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Fuel price will be 120 Naira per litre in 2012 – Minister of Finance, Okonjo-Iweala

Minister of Finance, Dr. Ngozi Okonjo-Iweala, said the removal of fuel subsidy will be enforced in 2012 in order to maintain the Nigerian economy and rebuild infrastructure.
President Goodluck Jonathan met with select leaders of four Political parties at the Presidential Villa, Abuja for a briefing on the effect of the removal of fuel subsidy on the price of petrol in Nigeria.
The briefing was read from a document titled “Subsidy must go, in the interest of the nation’s future and the masses.”
Dr. Okonjo-Iweala stated, “”Between 2006 and 2011, the nation spent 3,655.17 trillion Naira to subsidize fuel. The cash is 30 percent of the total expenditure, 118% of the capital expenditure and 4.18% of the GDP. Subsidy does not get to the poor; the middle and upper classes are the real beneficiaries, it is clearly unsustainable. Subsidy in 2011 alone so far is over 1.3trillion Naira, which is higher than our capital budget. Evidence shows that the price of fuel in Nigeria is below both the African and international average. Nigeria, with its large population and small oil base, is comparatively poor, compared to other oil producers. Compared to other oil producing countries, Nigeria has a significantly lower GDP per capita; substantially less oil revenue per capita. With total crude oil production of approximately 2.5 million barrels per day, Nigeria has a significantly lower GDP per capita. Nigeria’s GDP per capita is around $1200 per year, with over 167 million in population. Therefore, we must rethink our approach to managing our scarce resources to provide services to Nigerians. We will be better off using the amount spent on subsidy to target poorer groups and big infrastructure projects.”
“Under the current downstream sector structure, prices are not determined by demand and supply. Pump price of PMS is fixed at 65 Naira per litre by the government. The landing cost of a litre of PMS is about 123 Naira per litre, based on an average crude oil price of US$113.98pb. To this, add the cost of distributing, bridging and profit margins of 15.72 Naira per litre. This results in effective cost of 139 Naira/litre. In 2012, the landing cost of a litre of PMS is estimated at 104 Naira/litre, based on a crude oil price of US$90pb. To this add the cost of distributing, bridging and profit margins of 15.72 Naira/litre. This results in effective cost of 120 Naira per litre. Fuel subsidy is what is paid by government to keep prices below free market. The subsidy causes distortions that result in huge economic costs such as rent-seeking behaviour and smuggling. The amount of subsidy equals to the difference between the consumer pump price of fuel versus the total cost of producing or importing. The price of petrol is 65 Naira per litre, but actual cost of supply is 139 Naira per litre. And projected at 120 Naira per litre in 2012. This means that currently for every one litre of petrol purchased at the official price of 65 Naira, government contributes 73 Naira. Presently, only petrol and kerosene enjoy government subsidy. Diesel has already successfully been deregulated.”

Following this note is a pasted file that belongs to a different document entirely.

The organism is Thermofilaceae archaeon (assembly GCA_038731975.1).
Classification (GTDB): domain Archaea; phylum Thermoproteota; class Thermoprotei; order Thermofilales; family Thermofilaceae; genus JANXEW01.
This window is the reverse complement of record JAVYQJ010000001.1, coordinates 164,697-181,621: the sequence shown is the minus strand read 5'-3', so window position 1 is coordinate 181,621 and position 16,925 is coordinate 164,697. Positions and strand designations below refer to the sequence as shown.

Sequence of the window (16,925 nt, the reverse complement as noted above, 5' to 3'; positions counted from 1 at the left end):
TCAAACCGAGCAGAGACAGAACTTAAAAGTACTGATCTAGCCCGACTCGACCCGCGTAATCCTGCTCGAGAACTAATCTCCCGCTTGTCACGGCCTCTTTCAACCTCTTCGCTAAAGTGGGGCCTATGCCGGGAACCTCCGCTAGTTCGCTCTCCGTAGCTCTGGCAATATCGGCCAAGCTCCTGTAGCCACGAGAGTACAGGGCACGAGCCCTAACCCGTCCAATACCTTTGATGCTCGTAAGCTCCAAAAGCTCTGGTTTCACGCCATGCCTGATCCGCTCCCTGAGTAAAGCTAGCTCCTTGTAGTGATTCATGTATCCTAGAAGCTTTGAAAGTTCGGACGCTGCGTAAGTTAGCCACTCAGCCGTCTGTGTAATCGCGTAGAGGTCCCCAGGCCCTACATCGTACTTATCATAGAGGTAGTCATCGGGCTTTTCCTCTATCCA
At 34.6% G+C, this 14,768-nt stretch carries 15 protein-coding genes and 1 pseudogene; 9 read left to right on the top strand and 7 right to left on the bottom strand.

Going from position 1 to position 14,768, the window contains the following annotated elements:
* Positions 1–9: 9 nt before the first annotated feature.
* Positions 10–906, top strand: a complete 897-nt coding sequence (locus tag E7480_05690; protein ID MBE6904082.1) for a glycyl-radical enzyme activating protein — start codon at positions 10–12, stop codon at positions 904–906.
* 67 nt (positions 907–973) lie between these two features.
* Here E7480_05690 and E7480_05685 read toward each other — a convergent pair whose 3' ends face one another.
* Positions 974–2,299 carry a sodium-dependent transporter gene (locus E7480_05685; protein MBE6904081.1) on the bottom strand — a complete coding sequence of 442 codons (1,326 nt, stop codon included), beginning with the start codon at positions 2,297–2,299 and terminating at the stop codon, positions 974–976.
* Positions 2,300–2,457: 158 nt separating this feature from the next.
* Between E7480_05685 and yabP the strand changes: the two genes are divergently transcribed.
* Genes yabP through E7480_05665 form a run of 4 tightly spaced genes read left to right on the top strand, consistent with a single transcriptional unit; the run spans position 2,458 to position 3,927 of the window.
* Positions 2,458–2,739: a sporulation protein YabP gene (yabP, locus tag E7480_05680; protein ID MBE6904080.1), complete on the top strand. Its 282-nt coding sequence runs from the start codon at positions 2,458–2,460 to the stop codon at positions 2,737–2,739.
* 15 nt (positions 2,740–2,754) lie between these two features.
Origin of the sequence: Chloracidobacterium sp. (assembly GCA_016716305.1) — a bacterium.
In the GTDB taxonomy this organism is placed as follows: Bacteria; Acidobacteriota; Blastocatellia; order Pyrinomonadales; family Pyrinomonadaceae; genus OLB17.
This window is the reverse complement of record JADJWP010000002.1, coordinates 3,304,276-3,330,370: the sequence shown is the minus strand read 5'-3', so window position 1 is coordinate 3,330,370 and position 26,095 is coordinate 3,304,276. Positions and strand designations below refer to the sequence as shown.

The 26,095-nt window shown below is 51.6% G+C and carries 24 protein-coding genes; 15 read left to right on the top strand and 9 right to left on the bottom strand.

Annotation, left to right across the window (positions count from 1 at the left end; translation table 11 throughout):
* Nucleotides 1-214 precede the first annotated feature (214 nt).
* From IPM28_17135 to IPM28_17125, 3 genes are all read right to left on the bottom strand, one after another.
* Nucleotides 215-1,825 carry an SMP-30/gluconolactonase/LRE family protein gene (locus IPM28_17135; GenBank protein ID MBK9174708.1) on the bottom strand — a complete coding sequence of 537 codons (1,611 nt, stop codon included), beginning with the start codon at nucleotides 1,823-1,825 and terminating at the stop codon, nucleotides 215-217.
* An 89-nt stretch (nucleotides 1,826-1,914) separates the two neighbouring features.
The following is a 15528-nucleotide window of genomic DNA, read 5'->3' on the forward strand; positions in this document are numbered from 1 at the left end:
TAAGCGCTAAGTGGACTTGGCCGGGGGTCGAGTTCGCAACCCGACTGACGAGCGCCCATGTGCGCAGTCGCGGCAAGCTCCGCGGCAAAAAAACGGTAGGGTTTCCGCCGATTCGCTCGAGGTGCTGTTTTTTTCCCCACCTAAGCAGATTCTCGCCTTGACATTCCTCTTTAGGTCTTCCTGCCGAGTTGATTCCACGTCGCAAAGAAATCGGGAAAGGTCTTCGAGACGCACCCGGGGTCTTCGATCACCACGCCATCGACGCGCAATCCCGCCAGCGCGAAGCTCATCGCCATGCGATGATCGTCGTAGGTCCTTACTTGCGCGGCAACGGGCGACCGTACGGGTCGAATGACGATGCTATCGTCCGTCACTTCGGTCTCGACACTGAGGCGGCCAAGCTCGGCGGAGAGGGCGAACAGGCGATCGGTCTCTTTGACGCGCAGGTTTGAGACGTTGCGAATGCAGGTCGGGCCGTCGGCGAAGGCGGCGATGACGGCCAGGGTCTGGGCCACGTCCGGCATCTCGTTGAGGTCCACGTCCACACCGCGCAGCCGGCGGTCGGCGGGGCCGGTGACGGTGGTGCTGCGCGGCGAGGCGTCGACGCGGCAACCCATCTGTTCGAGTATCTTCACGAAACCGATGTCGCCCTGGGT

“Subsidy is a major fiscal and financial burden on the nation. From 2006 -2011, about 3.7trillion Naira was spent on subsidy. In 2011, 1.348trillion Naira was spent between January and October and it is expected to reach 1.436trillion Naira by the end of the year. This represents 30 per cent of total Federal Government Expenditure; 118% of the capital budget; and 4.18% of GDP.
The breakdown of fuel subsidy in the past five years is as follows:
The large increase observed in 2011 is as a result of (i) increased crude oil price from US $81.25 per barrel(pb) to $US 113.98pb; (b) exchange rate movements; (c) larger volumes consume(about 35m litres per day); and (iv) 150billion Naira of kerosene carried over from 2009 and 2010.”
“Deregulation implies limited intervention by government; it allows for better regulation and transparency; allows for free operation activities in the sector; attracts new investors into the market and it increases competition and promotes overall higher productivity; reduces scarcity by ensuring adequate supply of petroleum products; and similar success story to the telecommunication sector.”
“The following is a list of social safety nets in the pipeline for Nigerians, if the subsidy is removed.
•Launching of Subsidy Reinvestment and Empowerment Programme (SURE);
•Maternal and child health services;
•Public works/youth employment programme;
•Urban mass transit scheme
•Vocational training schemes; and
•High-profile infrastructure projects: Roads and rail; water resources, power; refineries (with private sector).
Structures have been developed to guarantee adequate oversight, accountability and implementation of the various projects. To ensure effectiveness, efficiency and delivery, high powered committee of eminent Nigerians to monitor revenue proceeds and proper implementation and use of the amount saved. Members with proven integrity will be drawn from the Nigerian youth, women groups and civil society organisations.”” What are you thinking?

3 Responses to “Fuel price will be 120 Naira per litre in 2012 – Minister of Finance, Okonjo-Iweala”

  1. REALITY OF NIGERIA’S OIL SUBSIDY CLAIM
    ENERGY WATCH
    FINANCE AND INVESTMENT WATCH DEC 5 -11 PG 12 (VOL NO 11)
    Background
    T
    he price of petroleum products in Nigeria has been a source of contention and controversy. If our refineries were to be producing at 100 per cent capacity, the prices of their products would not have been an issue at all. Current emphasis should be on how to turnaround the refineries for optimum production. To ascertain the total cost of producing petroleum products locally, we need to add the total costs of all components involved in the supply of premium motor spirit (PMS) which is the most widely demanded and utilized petroleum product. The cost component involved are cost of exploration, developing, producing, refining, distributing and marketing. The amount of subsidy on the retail price is then determined by the difference between the actual cost and the retail price.

    The Petrol Process To purchase petrol in Nigeria, all one needs do is to drive to a fuel station. Fuel attendant pumps the requested quantity and payment is made in cash, electronically (through value card or top card).